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What Does it Mean to Be a Dry Drunk?

Medically Verified: 2/1/24

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All of the information on this page has been reviewed and verified by a certified addiction professional.

All alcohol rehab programs have the same goal: to help people stop drinking. Taking the first step toward a healthier, sober lifestyle can be the beginning of a lifelong recovery journey. Choosing to go to treatment is usually a sign that a person wants to break a destructive cycle and develop healthier habits that support lifelong sobriety.

Recovering from alcohol abuse or addiction is not often a straight path. Instead, people in recovery will likely face challenges, setbacks, and frustrations along the way. While some people may imagine that getting sober will fix all their problems and make life perfect, most find that many of their old issues are still there.

Dry drunk syndrome can keep people in recovery from making progress. Learning about dry drunk syndrome may help you find the support you need to move forward in recovery. Reach out to the South Carolina Addiction Treatment specialists to learn more about our alcohol addiction treatment programs or for guidance at any stage of your recovery journey.

What Does it Mean to Be a Dry Drunk?

The term “dry drunk” was first used by the people who developed Alcoholics Anonymous to describe people who exhibit the same unhealthy patterns and behaviors as before recovery. People who develop dry drunk syndrome may have destructive habits, have trouble maintaining their relationships, and do not have the tools to manage stress in healthy ways.

Struggling with dry drunk syndrome is not a sign that someone is weak or not putting effort into recovery. It is an actual psychological condition that responds well to treatment and support.

Symptoms of Dry Drunk Syndrome

Dry drunk syndrome has several common characteristics. Here are some of the signs someone is struggling with dry drunk syndrome:

  • Resentment toward family and friends
  • Anger, frustration, and negativity about recovery
  • Envying people who do not live with alcoholism
  • Self-obsession
  • Feelings of nostalgia for the days when they were still drinking
  • Shifting their addictive behavior to sex, food, gambling, or other destructive activities

Addiction and mental health experts believe that people are more likely to develop dry drunk syndrome if they do not explore and identify the complex psychological and behavioral roots of their alcohol abuse. People must participate in a comprehensive alcohol rehab program that provides behavioral therapies, education, and ongoing support in addition to treating the physical aspects of alcoholism.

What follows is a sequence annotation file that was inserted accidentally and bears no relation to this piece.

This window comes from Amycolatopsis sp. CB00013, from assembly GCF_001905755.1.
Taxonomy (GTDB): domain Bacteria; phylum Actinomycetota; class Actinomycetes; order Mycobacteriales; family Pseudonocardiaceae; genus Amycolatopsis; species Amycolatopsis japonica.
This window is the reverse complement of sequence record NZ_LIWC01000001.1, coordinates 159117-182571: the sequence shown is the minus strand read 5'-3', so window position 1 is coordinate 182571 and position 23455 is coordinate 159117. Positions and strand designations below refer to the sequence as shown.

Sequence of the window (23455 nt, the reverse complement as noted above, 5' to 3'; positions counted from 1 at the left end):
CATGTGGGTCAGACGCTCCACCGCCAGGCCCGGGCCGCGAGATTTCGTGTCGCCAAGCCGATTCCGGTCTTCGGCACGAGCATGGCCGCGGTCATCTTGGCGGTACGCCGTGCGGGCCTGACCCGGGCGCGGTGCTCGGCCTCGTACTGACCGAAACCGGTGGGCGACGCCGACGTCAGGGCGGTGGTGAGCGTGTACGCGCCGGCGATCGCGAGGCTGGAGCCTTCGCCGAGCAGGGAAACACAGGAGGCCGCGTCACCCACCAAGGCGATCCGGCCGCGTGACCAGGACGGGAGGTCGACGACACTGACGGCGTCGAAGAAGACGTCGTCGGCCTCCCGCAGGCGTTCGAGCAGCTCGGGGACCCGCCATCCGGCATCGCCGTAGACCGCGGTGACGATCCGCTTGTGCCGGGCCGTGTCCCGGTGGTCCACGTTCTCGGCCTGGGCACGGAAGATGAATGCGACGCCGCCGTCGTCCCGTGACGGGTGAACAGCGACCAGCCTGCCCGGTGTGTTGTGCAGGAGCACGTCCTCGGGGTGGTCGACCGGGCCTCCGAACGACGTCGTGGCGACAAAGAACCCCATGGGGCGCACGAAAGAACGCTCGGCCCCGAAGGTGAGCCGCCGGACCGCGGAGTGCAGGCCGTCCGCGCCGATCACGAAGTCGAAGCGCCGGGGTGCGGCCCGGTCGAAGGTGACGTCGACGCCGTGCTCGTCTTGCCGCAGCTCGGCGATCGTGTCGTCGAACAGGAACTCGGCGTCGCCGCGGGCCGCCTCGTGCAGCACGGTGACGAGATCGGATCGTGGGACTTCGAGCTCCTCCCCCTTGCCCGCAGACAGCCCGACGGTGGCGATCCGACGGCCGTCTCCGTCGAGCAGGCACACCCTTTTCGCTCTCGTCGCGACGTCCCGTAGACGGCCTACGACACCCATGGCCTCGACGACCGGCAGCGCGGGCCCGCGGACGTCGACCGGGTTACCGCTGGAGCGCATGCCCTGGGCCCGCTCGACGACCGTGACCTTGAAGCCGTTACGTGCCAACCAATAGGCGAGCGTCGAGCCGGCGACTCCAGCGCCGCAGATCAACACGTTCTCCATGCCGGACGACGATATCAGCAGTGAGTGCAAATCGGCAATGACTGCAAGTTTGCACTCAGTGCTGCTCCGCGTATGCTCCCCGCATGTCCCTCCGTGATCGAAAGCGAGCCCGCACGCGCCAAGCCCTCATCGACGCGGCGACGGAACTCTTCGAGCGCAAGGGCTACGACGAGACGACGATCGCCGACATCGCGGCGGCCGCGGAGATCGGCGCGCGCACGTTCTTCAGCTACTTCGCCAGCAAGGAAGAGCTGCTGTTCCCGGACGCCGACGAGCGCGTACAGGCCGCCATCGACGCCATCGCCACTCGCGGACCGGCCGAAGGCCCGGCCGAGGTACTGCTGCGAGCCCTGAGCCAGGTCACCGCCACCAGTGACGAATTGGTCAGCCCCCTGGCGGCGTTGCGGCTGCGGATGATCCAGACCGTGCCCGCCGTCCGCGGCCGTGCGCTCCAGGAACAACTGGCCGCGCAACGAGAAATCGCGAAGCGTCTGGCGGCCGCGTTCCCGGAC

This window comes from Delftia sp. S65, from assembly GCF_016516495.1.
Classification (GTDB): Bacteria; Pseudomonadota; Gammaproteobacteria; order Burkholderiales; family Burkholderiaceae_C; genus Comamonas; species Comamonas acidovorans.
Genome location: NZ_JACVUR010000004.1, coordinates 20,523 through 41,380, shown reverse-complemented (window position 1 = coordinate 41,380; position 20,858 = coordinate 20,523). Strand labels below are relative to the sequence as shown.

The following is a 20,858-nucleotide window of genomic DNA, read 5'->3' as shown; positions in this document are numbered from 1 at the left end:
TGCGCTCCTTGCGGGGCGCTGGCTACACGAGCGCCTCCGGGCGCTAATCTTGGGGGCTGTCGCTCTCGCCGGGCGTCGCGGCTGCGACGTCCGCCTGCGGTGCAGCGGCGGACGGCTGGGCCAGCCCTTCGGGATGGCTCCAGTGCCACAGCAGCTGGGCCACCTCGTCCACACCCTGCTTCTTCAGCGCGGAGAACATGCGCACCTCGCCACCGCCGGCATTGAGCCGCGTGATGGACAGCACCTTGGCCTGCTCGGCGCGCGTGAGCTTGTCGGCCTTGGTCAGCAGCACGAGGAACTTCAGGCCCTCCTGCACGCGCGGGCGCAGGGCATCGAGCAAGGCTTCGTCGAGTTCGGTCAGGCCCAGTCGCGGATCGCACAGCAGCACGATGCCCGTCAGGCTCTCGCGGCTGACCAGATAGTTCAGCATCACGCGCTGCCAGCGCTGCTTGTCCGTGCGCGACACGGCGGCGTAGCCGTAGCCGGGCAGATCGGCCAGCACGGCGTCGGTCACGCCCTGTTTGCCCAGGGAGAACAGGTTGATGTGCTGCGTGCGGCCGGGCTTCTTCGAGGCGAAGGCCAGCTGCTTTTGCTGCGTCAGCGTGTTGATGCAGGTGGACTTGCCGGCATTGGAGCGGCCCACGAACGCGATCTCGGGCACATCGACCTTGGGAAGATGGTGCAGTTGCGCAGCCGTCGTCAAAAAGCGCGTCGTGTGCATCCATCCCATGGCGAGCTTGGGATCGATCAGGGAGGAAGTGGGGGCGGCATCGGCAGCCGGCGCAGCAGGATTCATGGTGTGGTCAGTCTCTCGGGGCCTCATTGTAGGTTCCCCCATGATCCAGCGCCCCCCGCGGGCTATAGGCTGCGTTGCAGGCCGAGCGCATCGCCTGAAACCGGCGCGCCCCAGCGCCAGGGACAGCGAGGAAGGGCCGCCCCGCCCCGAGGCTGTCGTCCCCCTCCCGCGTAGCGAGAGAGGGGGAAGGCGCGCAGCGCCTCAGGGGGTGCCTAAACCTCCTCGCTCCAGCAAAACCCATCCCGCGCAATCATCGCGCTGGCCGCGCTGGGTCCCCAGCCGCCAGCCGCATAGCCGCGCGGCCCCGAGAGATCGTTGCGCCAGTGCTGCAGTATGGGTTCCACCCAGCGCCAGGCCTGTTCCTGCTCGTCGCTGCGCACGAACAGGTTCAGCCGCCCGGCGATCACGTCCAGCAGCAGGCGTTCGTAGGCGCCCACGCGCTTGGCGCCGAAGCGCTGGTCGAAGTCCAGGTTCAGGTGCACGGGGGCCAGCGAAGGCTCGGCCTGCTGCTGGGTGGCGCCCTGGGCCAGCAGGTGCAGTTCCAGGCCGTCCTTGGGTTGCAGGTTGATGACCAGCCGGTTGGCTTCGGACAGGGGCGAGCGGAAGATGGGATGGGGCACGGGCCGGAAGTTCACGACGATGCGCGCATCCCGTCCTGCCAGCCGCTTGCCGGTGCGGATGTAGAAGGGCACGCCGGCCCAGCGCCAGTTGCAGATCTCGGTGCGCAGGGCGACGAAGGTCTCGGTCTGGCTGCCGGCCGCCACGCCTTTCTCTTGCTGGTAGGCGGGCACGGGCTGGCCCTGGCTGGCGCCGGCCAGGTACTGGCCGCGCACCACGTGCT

Why Do People Develop Dry Drunk Syndrome?

Recovering from alcohol abuse and alcoholism requires time, patience, and dedication. No one chooses to become addicted to drugs or alcohol. Alcoholism is a complex condition that sometimes develops from a need to manage emotional pain or cope with challenges. When people don’t have the tools to deal with stress, they may turn to alcohol or other drugs, which can begin a destructive spiral of substance abuse.

Recovery is often a painful and deeply personal experience. Detox is typically the first step of recovery, when people get the supervision and treatments they need to stop drinking safely. But after detox, the real work of recovery begins. People must work to uncover experiences, beliefs, and patterns that have led them down a path of substance abuse–and they must look at the consequences of their drinking without dulling their emotions with alcohol.

It can be challenging to do this work, and many people need more time to get through the process. Many addiction experts believe dry drunk syndrome is a sign that a person needs more time in treatment, more tools, and more support.

Supporting Someone in Recovery

If you believe a loved one is exhibiting signs of dry drunk syndrome, you can be supportive by encouraging them to seek additional treatment. Many people in recovery feel that they’ve “failed” sobriety if they continue to struggle with recovery or other aspects of their life. Many people disengage from their recovery activities and give up on the idea that they can ever achieve lifelong sobriety.

Friends and family can have a substantial impact on their loved one’s likelihood of staying engaged in recovery. One of the best things you can do for someone struggling with dry drunk syndrome is to encourage them to stay active.

Stimulating behaviors, new experiences, and an active lifestyle can help people manage symptoms of dry drunk syndrome. Some examples of things to suggest are:

  • Learning a new hobby or restarting an old one
  • Taking a class to learn a new hobby, language, skill, or instrument
  • Getting regular exercise
  • Staying socially active
  • Learning about new religious or spiritual practices
  • Participating in alcoholism treatment programs and behavioral therapy

When a loved one struggles in recovery, you can offer them non-judgmental listening and practical advice. Allow your loved one to share their feelings and process emotions that have come up during recovery. Your support may give them the push they need to keep going, even though it feels challenging.

Find Treatment Now

If you or someone you love struggles with alcohol abuse or needs support during recovery, the help you need is available. Reach out to the compassionate specialists at South Carolina Addiction Treatment to learn about our comprehensive treatment programs.